Sometimes the poorest man leaves his children the richest inheritance.  ~Ruth E. Renkel

When I attended the University of Minnesota (back when the football team wore leather helmets — not really), I never wondered who or how it was going to be financed–I knew my mom and step-dad weren’t going to pay for my schooling.  I took out loans, worked through the summer and during school.  Of course, the cost of school back in the horse and buggy era was so much less than it is today.  Yet, it was a lot for me when I looked at not receiving any help.  I was able to stay at home and eat their food which certainly saved me a lot of money.  But, bottom line, school and expenses were my responsibility.

Fast forward to today’s outrageous college experience.  We are finishing up going through the college search for our third and final time.  I think sometimes our kids have felt a little “sorry for themselves” when they sense that they have to cover more of the costs of schooling than many of their friends.  Whether it’s through working hard to earn scholarships or having to take out a few loans (we’ve STRONGLY stated to them the dangers of going into deep debt for their education), they know that they will need to be mainly responsible for providing financing for their college experience.  And, quite honestly, my wife and I wish we could provide more financial help to our kids.  Yet, the reality of our situation just doesn’t allow for that.  Yet, in my more sane moments, I truly believe that the long term reward of them learning the cost and related benefit of their effort will more than offset our inability to help them as they’d like.  As with most of good life lessons, anything worth having is worth working for.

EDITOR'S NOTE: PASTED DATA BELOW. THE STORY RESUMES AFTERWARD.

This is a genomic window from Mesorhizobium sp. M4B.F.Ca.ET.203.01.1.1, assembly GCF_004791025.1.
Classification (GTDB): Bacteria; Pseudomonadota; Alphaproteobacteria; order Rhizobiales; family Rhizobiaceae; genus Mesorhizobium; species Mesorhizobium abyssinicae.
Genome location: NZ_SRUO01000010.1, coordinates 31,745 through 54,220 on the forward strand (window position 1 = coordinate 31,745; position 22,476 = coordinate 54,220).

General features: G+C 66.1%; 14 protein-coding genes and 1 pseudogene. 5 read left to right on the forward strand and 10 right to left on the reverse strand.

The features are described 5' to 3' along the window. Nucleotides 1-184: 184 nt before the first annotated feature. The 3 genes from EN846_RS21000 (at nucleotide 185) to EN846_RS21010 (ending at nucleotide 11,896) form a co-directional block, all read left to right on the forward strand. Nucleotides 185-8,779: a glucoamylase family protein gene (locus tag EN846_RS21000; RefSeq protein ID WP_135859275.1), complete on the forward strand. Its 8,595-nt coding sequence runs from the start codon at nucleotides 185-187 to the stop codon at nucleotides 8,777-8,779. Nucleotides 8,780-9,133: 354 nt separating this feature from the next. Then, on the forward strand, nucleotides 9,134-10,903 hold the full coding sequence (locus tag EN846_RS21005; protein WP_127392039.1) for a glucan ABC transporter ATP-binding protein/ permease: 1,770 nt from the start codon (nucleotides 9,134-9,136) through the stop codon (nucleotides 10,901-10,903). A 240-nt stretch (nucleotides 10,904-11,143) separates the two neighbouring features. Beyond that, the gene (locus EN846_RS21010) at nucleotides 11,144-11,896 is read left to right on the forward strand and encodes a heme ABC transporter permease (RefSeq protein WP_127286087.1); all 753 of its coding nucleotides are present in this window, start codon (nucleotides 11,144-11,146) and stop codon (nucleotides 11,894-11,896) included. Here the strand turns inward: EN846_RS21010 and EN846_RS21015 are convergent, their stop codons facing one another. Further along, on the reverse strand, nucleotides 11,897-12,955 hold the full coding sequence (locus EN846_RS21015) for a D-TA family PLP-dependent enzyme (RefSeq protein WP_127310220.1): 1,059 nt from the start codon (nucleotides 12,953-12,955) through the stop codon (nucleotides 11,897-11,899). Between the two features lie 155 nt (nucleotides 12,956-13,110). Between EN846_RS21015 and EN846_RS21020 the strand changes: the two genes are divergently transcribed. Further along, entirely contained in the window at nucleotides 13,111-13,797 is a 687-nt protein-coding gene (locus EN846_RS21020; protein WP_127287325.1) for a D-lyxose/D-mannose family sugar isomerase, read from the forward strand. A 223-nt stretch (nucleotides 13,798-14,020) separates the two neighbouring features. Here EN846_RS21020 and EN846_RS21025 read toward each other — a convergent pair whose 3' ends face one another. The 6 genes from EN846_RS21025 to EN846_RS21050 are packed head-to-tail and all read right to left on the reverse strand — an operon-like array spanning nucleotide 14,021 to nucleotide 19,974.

What lessons have your kids had to learn about going without or having to get something the “hard way” that you know will benefit them more than they understood at the time?